Today's IPAWS RWT from the FEMA was missed in the Central and Mountain Time Zones - due to a FEMA server issue. Stations may wish to make a note in the logs, or wait for the FEMA's monthly report in a week or so, and attach that. The FEMA reports that all was OK in the Pacific Time Zone.
The FCC released a Public Notice and a list of settlements (totaling $634,000) from the Enforcement Bureau for misuse/abuse of the EAS (and WEA) tones. The settlements range from broadcast television (ABC's Jimmy Kimmel Live! - $395,000) and radio (KDAY/KDEY - $67,000) to cable channels (AMC and Discovery). The FCC has said for some time it is serious about using EAS tones in promos, news, or commercials, although it has been somewhat lenient for news items following the Hawaii false alert.
There is one exception, the FEMA has produced a set of "simulated tones" which sound similar, but will not set off an EAS receiver, and that may be used for promos, news, etc.
Well, the 2019 NPT came. Perhaps the best way to comment is that there is a lot work to do with the PEP (PEP Map is here) and daisy-chain - the way the EAS works when the Internet is down. Reports from Test Day noted quite a few stations reporting clean audio, and forwarded the test. However, other reports noted a number of issues:
1. The test did not reach some areas and states. Florida generally missed the test, as did the upper peninsula of Michigan, and parts of Georgia.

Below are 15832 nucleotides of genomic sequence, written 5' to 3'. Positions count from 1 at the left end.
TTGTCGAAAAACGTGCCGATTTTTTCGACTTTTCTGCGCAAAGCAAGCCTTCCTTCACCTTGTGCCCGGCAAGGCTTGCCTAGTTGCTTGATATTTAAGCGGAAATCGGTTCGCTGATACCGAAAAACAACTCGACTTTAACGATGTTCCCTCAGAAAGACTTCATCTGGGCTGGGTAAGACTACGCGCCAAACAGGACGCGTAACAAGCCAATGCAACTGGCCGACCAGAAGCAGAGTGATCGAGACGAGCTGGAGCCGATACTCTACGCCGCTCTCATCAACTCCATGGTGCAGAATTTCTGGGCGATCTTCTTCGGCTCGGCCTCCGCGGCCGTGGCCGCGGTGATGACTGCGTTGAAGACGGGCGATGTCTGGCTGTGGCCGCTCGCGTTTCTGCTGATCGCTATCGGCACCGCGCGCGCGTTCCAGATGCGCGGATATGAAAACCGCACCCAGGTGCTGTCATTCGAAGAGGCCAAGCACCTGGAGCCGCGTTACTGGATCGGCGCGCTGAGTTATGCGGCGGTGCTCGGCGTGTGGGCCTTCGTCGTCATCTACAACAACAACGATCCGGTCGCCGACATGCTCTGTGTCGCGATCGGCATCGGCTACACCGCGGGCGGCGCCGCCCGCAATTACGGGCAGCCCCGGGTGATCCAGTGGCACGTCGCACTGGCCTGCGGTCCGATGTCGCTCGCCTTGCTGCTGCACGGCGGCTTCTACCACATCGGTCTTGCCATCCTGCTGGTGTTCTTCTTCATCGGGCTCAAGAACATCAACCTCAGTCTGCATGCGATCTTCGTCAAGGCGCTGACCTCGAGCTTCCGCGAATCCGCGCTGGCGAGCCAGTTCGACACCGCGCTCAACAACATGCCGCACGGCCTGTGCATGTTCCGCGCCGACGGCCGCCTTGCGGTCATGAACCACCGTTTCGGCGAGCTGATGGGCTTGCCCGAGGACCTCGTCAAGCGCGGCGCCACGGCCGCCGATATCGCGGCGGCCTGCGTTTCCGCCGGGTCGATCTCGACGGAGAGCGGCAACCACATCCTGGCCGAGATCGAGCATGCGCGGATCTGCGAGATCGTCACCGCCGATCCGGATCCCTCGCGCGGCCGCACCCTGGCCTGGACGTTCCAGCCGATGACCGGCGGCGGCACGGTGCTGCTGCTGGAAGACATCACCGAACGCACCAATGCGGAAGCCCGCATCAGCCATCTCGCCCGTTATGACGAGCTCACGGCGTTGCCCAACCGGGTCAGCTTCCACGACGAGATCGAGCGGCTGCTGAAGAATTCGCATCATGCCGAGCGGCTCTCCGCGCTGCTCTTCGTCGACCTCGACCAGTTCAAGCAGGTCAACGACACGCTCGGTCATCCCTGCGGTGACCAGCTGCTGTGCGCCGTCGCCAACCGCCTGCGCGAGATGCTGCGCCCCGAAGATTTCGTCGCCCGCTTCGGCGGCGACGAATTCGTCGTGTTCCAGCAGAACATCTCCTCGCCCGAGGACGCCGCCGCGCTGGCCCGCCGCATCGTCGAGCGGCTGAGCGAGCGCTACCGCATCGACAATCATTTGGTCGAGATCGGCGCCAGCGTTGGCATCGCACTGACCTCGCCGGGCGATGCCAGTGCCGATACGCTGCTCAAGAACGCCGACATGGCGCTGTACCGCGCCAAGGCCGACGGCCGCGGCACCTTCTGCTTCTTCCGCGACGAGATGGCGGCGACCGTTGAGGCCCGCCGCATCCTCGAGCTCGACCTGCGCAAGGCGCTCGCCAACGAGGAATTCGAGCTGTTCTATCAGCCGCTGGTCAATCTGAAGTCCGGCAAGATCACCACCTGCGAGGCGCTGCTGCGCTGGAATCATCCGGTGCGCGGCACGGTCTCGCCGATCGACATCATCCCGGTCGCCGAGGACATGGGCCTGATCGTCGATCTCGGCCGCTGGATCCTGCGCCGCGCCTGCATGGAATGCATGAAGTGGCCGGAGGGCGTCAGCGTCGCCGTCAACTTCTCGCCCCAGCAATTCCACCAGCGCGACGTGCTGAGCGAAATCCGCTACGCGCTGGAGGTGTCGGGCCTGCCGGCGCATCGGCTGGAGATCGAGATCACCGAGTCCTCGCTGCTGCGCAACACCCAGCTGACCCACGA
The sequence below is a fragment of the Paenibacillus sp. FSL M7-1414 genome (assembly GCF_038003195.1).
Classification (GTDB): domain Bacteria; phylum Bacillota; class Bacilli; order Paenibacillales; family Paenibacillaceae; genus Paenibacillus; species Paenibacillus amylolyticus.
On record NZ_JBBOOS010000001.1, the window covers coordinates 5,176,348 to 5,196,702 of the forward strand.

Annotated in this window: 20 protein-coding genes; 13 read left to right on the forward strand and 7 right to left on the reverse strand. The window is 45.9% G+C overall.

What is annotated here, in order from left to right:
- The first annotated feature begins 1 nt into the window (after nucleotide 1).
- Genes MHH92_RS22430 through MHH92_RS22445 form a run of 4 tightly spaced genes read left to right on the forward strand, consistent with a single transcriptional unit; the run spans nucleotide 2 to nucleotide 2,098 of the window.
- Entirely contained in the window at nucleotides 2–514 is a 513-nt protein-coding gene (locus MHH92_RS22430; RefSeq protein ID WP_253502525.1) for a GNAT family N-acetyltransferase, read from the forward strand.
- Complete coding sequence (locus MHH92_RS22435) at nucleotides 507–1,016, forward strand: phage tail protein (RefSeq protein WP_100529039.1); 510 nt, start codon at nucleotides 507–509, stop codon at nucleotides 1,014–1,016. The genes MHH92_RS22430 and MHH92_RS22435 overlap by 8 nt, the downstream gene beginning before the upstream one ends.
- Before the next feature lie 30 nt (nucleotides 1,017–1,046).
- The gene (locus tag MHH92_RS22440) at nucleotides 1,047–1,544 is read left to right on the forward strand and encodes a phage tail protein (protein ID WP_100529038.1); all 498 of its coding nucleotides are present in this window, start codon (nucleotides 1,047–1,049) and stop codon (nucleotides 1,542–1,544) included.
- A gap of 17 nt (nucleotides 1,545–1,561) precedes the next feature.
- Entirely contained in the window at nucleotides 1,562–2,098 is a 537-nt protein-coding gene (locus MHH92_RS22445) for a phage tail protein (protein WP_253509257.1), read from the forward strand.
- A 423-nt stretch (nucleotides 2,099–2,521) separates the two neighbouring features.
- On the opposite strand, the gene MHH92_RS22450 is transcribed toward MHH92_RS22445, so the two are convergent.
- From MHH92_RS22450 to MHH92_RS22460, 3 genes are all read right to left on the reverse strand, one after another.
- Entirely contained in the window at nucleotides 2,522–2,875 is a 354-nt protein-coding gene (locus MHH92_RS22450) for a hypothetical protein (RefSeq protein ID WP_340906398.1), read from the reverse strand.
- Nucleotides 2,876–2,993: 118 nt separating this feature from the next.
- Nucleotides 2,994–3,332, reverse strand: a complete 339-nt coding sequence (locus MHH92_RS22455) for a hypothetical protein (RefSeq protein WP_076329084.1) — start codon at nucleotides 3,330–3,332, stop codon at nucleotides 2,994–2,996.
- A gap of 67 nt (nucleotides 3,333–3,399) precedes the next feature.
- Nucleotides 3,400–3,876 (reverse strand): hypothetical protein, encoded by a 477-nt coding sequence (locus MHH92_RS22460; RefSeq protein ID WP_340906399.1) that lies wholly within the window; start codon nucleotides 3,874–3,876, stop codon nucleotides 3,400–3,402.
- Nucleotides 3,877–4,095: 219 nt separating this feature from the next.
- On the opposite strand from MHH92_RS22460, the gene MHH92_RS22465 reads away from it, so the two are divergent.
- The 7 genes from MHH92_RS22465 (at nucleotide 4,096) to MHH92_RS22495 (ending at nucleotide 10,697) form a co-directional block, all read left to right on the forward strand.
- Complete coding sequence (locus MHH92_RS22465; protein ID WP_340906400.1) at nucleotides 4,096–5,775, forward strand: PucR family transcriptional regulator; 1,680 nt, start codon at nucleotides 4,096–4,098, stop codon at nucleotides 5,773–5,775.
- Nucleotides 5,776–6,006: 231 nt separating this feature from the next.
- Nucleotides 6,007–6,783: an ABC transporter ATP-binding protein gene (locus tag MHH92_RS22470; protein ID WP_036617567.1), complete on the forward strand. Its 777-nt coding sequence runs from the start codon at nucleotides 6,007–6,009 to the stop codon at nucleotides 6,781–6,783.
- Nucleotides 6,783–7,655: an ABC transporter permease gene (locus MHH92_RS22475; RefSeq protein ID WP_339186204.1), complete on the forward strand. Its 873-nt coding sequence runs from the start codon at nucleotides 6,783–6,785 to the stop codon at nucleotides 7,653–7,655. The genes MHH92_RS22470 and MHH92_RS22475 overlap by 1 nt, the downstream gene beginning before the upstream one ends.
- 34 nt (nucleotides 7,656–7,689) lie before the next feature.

2. In many places, there was no audio. Wisconsin generally had no audio due to a receiver failure. Some stations in ND, CO, NC, and NH also got no audio.
3. Many sites reported "scratchy," "unintelligible," or audio with something underneath the NPT.
4. Stations pulling from Sirius got overly hot audio, fairly distorted.
5. It appears that Sirius sent a second NPT an hour later, perhaps in error.
6. Some stations reported the same problem with the FCC's ETRS site, where they were unable to file Form Two, but received messages essentially saying "the server is too busy." Those that got to file Form Two, sometimes had to wait for well over an hour (or more) to get confirmation emails.
Already, some of the problems have been identified, and a few places are planning a "statewide re-do" to see if the daisy chain can be improved and made more reliable.
On the other hand, several states had severe storms occurring, which made reception of some sources difficult (or impossible) or crowded a bit by the local storms. Also, there were a number of RWT's launched during the day by stations - nothing bad, but unnecessary.